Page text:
How to Turn Down a Job Offer Like a Boss

job offer

Job opportunities are a dime a dozen, and it’s not uncommon for a hiring manager to get in touch with you to see if you’re interested in taking up an offer out of the blue. This could be an internal thing, or an external initiative by an organization that values your skillset and what you can bring to the table. That being said, a lot of people forget about basics such as tact and timing when it comes to accepting or declining these offers. In this post, we’ll highlight some of the ways you can gracefully and politely decline a job offer.

Extend a Word of Thanks

Hiring managers and recruiters work very hard when it comes to finding the right person for a job. For the most part, they do extensive research by checking out your background, professional qualifications, education and even your social media presence before coming to a conclusion on whether you are the right guy or girl for the job.

At the very least, you should extend a word of thanks and recognize their effort. This not only shows a considerate personality, it also paints you in a good light going forward. Leaving this kind of positive impression may have them calling back weeks or months later with a better suited offer or a recommendation to another company.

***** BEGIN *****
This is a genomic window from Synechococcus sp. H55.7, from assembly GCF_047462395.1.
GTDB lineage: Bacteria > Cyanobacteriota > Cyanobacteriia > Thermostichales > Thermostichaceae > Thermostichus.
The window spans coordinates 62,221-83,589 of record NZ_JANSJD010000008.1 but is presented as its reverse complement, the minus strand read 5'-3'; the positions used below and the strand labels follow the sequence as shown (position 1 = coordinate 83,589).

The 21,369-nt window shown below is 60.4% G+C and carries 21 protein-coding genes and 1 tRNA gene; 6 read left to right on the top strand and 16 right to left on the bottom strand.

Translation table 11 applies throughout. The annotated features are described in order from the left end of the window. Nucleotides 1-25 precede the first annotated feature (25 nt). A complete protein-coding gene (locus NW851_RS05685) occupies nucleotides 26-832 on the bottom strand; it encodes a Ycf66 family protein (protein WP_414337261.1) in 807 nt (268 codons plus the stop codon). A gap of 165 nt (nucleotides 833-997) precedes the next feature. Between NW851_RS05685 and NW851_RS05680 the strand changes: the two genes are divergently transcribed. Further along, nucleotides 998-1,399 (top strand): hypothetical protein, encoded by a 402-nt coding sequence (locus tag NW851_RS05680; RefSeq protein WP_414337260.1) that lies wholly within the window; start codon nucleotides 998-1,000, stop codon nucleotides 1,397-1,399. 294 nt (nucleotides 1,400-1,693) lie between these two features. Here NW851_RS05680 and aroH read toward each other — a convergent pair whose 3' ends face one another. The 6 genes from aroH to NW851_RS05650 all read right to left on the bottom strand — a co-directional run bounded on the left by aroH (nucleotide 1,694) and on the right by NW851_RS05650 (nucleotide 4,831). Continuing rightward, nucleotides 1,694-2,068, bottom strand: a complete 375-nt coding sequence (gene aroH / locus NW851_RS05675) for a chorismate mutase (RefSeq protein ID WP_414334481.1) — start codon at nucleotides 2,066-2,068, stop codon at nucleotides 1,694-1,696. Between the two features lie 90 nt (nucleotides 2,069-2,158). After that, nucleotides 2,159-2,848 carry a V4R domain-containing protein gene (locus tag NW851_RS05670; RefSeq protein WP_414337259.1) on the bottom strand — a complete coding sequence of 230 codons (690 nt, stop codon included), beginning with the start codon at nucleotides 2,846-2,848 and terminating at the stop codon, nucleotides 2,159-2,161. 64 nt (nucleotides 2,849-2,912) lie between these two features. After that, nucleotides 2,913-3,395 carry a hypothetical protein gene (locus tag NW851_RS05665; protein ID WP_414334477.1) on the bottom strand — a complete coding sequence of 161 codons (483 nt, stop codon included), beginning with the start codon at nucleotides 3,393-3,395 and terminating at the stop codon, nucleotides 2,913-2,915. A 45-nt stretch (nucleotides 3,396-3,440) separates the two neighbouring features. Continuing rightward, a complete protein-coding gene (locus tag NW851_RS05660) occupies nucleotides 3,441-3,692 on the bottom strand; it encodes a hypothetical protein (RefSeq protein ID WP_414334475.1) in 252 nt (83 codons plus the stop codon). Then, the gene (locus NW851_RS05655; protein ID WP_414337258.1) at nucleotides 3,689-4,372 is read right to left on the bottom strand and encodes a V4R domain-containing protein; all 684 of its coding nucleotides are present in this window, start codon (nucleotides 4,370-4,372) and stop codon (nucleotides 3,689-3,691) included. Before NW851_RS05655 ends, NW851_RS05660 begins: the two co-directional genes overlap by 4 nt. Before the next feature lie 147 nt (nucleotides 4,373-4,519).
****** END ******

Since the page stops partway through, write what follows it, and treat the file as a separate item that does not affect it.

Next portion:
Explain Why You Can’t Take Up the Offer

Everyone has different things that motivate them when it comes to their ideal job. Here are a few:

  • Money
  • Location
  • Time
  • Perks
  • Skillset and work requirements

These motivators should be what you highlight when you’re rejecting a prospective job offer. Make sure to carefully word your response and avoid being vague since this will leave the hiring manager confused. While it’s a good idea to be honest, refrain from talking about anything that paints anyone in a bad light. Be brief, clear and succinct; people will respect you more if you do this.

Stay in Touch

A job seeker’s work is never done. At the end of the day, it’s all about creating relationships because you never know if you’ll need or meet that person again in the future. Consider asking them if you can recommend someone to take over the job, or ask them to pass your name and details around to anyone who may need your skillset later on. Ask to add them on formal social media sites such a LinkedIn, and ask for and hand them your and their business card.

Ultimately, your tact, appreciation and openness will leave an indelible mark on your would-be employer, giving you a good reputation which might just open you up to future opportunities later on in your professional career. Lastly, consider all offers that come your way without rejecting one for the other since you may discover something during the interview and recruitment process that just might change your mind, landing you the job of your dreams, one that you would have overlooked had you not been flexible. Here’s to your success!